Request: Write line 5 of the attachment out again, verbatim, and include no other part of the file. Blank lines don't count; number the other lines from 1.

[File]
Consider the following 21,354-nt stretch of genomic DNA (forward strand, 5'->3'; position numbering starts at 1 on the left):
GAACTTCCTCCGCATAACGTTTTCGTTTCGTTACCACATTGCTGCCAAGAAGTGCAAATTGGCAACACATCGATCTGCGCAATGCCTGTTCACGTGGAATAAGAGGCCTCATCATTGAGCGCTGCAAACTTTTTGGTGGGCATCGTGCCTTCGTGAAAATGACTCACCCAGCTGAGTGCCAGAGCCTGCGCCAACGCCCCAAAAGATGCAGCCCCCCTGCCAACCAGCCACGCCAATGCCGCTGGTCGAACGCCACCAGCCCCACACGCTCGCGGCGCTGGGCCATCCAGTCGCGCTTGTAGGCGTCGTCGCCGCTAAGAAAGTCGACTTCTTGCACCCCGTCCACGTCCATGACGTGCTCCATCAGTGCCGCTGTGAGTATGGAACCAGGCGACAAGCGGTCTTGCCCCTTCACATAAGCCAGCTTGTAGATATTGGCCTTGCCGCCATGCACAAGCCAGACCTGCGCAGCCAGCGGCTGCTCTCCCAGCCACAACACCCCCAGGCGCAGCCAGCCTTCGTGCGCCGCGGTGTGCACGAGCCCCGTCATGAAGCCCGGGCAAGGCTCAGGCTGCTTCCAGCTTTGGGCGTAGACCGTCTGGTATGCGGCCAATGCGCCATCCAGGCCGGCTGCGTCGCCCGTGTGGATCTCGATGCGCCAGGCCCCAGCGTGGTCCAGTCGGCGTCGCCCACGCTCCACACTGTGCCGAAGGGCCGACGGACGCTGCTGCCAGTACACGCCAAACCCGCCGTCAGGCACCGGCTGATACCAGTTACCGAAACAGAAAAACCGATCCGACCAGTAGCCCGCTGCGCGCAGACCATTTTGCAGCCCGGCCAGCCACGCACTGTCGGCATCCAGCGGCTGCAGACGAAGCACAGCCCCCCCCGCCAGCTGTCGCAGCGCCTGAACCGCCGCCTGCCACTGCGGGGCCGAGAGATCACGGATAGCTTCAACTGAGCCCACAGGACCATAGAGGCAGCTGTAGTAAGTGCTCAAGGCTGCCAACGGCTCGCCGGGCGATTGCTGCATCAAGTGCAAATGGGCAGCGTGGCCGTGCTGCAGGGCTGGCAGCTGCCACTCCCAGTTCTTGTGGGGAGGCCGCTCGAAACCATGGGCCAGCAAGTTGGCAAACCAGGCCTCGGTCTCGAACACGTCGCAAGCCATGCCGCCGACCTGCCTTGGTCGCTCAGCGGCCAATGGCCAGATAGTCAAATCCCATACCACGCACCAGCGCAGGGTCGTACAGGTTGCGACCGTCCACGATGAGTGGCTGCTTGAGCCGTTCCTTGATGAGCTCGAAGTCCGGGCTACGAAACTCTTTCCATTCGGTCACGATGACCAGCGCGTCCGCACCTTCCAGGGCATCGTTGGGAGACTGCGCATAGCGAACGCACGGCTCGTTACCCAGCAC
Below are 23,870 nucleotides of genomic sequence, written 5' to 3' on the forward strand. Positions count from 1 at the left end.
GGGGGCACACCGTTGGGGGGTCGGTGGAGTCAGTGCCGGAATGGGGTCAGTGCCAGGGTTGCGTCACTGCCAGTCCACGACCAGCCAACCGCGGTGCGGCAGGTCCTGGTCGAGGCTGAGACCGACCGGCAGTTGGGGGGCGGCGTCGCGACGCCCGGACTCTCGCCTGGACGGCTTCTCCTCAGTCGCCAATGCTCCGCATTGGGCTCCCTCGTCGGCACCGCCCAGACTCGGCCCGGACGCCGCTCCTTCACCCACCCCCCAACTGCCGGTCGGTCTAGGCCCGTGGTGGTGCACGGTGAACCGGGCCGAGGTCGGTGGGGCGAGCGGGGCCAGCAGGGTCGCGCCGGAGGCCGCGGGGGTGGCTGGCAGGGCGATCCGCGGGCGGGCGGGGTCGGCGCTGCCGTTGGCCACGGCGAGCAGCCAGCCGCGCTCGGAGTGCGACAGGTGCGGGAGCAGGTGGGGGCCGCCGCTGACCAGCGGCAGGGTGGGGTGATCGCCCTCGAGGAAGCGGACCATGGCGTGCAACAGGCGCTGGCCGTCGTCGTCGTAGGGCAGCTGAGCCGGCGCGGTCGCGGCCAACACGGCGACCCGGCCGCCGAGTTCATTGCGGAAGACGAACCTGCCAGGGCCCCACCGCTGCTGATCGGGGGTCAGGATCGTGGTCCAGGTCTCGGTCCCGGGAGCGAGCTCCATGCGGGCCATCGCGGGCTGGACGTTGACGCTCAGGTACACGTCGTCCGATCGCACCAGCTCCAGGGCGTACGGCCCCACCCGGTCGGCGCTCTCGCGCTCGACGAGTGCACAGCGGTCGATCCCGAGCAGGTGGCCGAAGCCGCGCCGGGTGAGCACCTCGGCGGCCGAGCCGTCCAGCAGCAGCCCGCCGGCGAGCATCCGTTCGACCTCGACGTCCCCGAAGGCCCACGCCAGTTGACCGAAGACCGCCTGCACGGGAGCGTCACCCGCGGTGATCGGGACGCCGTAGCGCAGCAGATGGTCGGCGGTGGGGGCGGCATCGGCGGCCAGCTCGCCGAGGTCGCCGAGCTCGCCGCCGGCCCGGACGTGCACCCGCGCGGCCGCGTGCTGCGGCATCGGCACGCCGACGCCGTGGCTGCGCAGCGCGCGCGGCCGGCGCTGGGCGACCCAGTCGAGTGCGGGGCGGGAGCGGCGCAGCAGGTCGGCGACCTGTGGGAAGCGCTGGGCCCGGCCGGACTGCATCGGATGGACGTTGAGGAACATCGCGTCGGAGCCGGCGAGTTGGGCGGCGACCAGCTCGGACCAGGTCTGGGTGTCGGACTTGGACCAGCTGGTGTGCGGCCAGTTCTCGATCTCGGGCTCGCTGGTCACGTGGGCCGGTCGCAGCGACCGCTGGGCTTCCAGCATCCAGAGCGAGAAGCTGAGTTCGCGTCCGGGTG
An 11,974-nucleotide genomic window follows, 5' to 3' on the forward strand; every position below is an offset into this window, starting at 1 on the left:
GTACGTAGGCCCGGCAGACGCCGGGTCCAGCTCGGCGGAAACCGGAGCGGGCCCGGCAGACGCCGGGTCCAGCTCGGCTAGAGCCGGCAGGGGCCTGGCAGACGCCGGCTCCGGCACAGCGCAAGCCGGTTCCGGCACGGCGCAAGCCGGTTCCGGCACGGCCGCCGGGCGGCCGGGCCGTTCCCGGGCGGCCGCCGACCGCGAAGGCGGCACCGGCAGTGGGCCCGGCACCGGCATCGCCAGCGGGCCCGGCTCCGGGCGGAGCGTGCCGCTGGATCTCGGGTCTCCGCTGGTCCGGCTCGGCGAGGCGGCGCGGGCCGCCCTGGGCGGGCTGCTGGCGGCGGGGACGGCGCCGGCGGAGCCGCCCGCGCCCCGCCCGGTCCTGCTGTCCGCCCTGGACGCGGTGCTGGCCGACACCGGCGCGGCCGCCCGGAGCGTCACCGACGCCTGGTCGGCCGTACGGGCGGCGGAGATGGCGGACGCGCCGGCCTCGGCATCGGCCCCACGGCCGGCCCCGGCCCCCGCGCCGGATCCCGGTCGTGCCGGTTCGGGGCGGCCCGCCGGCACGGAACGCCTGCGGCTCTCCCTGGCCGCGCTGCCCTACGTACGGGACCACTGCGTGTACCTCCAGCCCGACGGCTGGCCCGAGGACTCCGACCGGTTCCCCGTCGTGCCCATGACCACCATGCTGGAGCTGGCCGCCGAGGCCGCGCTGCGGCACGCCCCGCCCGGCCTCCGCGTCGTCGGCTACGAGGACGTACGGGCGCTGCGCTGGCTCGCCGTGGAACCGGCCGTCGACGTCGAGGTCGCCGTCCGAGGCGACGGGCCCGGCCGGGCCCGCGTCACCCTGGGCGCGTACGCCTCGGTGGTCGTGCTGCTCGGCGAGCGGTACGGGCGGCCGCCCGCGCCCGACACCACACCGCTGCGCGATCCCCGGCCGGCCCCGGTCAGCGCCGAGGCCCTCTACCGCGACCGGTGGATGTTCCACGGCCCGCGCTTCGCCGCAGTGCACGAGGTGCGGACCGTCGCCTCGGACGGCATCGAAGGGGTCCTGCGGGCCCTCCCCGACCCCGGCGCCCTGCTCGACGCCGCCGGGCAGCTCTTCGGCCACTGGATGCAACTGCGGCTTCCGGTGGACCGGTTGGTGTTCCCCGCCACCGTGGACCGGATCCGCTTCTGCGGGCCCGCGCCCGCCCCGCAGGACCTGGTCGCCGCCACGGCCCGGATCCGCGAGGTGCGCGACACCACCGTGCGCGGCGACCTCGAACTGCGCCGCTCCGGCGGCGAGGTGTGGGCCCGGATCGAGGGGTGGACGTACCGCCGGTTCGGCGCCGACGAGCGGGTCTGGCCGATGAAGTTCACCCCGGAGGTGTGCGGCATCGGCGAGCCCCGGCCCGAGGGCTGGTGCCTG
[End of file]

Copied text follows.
An 11,974-nucleotide genomic window follows, 5' to 3' on the forward strand; every position below is an offset into this window, starting at 1 on the left: